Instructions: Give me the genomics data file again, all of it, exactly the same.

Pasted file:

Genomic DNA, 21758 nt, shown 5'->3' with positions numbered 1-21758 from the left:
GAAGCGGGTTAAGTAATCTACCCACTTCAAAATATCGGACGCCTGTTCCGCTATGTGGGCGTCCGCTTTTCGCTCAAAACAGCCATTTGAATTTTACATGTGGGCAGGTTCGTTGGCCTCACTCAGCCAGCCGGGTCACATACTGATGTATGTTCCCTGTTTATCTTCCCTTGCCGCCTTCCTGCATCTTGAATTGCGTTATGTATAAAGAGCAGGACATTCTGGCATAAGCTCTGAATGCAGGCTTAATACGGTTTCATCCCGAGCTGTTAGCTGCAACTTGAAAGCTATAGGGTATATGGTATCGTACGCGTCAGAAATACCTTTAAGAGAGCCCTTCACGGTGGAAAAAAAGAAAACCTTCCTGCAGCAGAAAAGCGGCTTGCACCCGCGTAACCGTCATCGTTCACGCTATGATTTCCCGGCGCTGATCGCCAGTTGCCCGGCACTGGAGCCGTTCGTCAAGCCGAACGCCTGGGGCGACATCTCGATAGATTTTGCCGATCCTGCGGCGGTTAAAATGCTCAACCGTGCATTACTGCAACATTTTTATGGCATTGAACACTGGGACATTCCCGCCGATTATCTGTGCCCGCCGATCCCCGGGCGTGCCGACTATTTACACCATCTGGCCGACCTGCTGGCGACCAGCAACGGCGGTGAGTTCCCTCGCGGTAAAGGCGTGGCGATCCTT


Genomic DNA, 21758 nt, shown 5'->3' with positions numbered 1-21758 from the left:
GAAGCGGGTTAAGTAATCTACCCACTTCAAAATATCGGACGCCTGTTCCGCTATGTGGGCGTCCGCTTTTCGCTCAAAACAGCCATTTGAATTTTACATGTGGGCAGGTTCGTTGGCCTCACTCAGCCAGCCGGGTCACATACTGATGTATGTTCCCTGTTTATCTTCCCTTGCCGCCTTCCTGCATCTTGAATTGCGTTATGTATAAAGAGCAGGACATTCTGGCATAAGCTCTGAATGCAGGCTTAATACGGTTTCATCCCGAGCTGTTAGCTGCAACTTGAAAGCTATAGGGTATATGGTATCGTACGCGTCAGAAATACCTTTAAGAGAGCCCTTCACGGTGGAAAAAAAGAAAACCTTCCTGCAGCAGAAAAGCGGCTTGCACCCGCGTAACCGTCATCGTTCACGCTATGATTTCCCGGCGCTGATCGCCAGTTGCCCGGCACTGGAGCCGTTCGTCAAGCCGAACGCCTGGGGCGACATCTCGATAGATTTTGCCGATCCTGCGGCGGTTAAAATGCTCAACCGTGCATTACTGCAACATTTTTATGGCATTGAACACTGGGACATTCCCGCCGATTATCTGTGCCCGCCGATCCCCGGGCGTGCCGACTATTTACACCATCTGGCCGACCTGCTGGCGACCAGCAACGGCGGTGAGTTCCCTCGCGGTAAAGGCGTGGCGATCCTT